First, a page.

No.1062254[Reply]

Learning a language edition. Let's talk about our troubles and successes.

427 posts and 59 image replies omitted. Click reply to view.

 No.1077312


#include "stdio.h"

int main(void) {
int i = 0, x = 0;
char c, s[9];

do {
c = (1484271658 >> (i<<2)) & 0xf;
c = (69 & (1<<i)) ? 13-c : 13+c;
s[i] = 96+c; x += 6*c;
} while(++i < 8);
s[i] = 0;

printf("int %s = %d;\n",s,x);
return 0;
}


 No.1077622

>>1077312

cute. this is exactly the sort of code that I hate.


 No.1077798

File: 40e31258e4df639⋯.png (1.37 MB, 1151x1037, 1151:1037, satania.png)

bump


 No.1077935

>>1077798

reply count's over the bumplimit.


 No.1078004

>>1076173

>9

>1484271658

>2

>0xf

>69

>13

>96

>6

>8

Why? Why le magick numberz?




File: ec0e1691773f970⋯.png (1.69 MB, 1292x725, 1292:725, 1517310297867.png)

 No.1076082[Reply]

Steve Burke (Gamers Nexus) is a fucking tool and doesn't know how to review hardware. He's only popular because of (((reddit))) and has a history of posting outright misleading information.

10 posts and 1 image reply omitted. Click reply to view.

 No.1076403

>>1076225

Phoronix's all right


 No.1076679

Steve is pretty chill. Does good content and a lot of good testing. He's not immune to mistakes. That compiler test that ended up just being a cache test.


 No.1076741

Unpopular opinion: If you ignore his tryhard "fellow kids" demeanor, LinusTechTips' content is actually bretty gud.

>>1076172

Unless it's something where video as a format helps convey the subject matter better than text & pictures. For instance, Digital Foundry and RTings.


 No.1076754

>>1076679

Which Steve, the Hardware Unboxed or Gamer Nexus, cuz both are fishy as fuck.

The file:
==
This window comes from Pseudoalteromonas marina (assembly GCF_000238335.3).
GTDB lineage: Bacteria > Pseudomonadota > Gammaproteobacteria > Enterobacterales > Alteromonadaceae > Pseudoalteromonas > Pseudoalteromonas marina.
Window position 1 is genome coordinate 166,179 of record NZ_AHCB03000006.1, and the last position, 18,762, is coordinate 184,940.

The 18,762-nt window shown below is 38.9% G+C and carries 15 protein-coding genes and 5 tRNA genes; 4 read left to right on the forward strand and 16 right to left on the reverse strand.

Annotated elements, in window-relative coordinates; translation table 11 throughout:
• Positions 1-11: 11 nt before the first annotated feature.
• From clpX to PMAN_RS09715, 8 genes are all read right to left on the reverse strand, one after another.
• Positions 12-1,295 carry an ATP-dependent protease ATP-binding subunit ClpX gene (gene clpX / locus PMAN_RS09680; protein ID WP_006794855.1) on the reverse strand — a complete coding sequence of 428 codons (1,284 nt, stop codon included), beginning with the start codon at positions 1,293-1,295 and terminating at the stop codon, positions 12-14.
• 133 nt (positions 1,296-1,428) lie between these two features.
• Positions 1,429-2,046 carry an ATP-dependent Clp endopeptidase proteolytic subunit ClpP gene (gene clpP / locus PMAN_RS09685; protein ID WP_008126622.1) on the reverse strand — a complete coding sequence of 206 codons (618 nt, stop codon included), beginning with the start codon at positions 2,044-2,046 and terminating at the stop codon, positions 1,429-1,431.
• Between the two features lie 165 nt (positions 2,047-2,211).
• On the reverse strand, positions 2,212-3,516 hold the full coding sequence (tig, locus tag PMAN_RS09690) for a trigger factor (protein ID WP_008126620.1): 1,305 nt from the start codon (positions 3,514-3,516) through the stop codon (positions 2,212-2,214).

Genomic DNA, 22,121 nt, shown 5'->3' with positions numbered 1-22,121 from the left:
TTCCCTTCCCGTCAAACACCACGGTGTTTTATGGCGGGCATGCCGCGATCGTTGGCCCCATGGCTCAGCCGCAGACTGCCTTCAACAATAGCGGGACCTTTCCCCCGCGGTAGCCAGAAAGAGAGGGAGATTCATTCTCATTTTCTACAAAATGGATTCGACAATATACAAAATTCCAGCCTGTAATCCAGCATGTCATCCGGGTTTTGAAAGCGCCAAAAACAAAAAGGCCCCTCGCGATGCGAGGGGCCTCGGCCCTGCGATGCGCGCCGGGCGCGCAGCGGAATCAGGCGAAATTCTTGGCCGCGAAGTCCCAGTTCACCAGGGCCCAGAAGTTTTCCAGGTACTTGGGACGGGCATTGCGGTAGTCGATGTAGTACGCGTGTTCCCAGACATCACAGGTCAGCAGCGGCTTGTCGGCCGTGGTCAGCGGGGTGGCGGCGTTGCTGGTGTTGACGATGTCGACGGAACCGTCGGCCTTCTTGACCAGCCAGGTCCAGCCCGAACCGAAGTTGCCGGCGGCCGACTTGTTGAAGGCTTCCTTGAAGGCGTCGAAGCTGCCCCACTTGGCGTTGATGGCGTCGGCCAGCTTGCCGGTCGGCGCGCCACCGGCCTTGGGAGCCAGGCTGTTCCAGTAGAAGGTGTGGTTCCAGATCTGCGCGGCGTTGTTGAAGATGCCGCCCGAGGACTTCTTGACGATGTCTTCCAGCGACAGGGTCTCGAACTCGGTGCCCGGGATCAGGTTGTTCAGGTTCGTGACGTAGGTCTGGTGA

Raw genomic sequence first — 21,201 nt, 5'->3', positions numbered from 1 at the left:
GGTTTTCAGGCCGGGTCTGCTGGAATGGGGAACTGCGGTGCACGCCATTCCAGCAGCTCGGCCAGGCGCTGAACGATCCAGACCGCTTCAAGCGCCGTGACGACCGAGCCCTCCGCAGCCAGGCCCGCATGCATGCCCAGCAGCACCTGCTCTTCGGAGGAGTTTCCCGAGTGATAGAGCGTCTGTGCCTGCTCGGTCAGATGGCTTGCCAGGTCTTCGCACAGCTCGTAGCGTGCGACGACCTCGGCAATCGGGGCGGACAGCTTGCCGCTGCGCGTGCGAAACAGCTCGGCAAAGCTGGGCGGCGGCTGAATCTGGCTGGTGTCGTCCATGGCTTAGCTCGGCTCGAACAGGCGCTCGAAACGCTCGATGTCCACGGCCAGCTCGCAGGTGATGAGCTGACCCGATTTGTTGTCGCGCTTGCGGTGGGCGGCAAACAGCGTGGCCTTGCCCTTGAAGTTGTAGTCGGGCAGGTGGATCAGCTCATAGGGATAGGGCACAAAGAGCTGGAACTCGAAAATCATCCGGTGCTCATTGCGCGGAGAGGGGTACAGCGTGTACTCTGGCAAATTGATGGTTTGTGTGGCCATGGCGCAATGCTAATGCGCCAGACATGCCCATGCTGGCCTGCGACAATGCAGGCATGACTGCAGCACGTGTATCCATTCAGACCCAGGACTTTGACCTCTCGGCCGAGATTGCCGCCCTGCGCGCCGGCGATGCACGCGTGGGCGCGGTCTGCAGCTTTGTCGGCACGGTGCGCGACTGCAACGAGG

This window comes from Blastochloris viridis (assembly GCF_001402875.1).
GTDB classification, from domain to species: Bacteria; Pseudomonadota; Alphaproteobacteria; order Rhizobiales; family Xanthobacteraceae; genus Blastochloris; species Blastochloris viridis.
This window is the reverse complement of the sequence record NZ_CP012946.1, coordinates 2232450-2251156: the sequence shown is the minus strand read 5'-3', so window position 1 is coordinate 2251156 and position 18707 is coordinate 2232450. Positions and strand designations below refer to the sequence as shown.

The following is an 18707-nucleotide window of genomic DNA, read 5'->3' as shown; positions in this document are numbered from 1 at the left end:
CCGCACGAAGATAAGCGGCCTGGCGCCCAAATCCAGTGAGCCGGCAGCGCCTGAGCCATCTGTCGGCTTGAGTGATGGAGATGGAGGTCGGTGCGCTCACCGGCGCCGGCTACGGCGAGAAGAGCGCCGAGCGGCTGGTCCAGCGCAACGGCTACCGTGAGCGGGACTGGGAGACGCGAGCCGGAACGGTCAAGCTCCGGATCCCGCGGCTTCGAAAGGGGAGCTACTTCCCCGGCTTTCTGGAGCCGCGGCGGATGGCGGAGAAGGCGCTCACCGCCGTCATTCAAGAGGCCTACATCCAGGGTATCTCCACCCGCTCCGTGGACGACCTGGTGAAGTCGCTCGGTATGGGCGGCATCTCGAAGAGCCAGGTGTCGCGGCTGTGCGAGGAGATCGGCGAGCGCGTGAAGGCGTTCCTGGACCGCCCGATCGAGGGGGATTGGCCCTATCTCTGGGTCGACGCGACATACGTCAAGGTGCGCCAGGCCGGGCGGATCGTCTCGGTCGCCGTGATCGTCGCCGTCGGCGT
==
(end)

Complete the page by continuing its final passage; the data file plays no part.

>>1076741

Yes lets ignore the fact that Digital Foundry gets flown over the world to attend tech expos ON Nvidia money, they even admitted it at Turing

launch. Here have some videos on memetracing and how kewl it is, were are totally not bias goy.


 No.1077068

>>1076741

>LTT

I watch LTT. About 3 videos every year; only for major releases, such as Ryzen 3000. I think their 5700 and 5700XT reviews War very good. However, the other videos they make daily is cancerous becuase their content is aimed at children.

As >>1076172 said, video reviews are 99% of the time pure cancer. But very rarely they can be good, and I watch the good ones.

Sage for low-quality thread.




 No.1076101[Reply]

So what is the best free E-mail available?

9 posts omitted. Click reply to view.

 No.1076185

Doesn't your ISP give you as many email accounts and storage you might need?


 No.1076216

>Cock.li

>Protonmail (shit-tier but still better than gmail)

>Self-hosted (based as long as you can keep renewing your domain, otherwise enjoy loosing control over it)


 No.1076224

>>1076143

Correct. The purpose of GNU is to propagate Free Software over proprietary software, and their tactic is to give it away gratis to boost adoption. So yes, you are a tool being used. I don't mind being used for such a purpose, but I'm still aware of it.


 No.1076244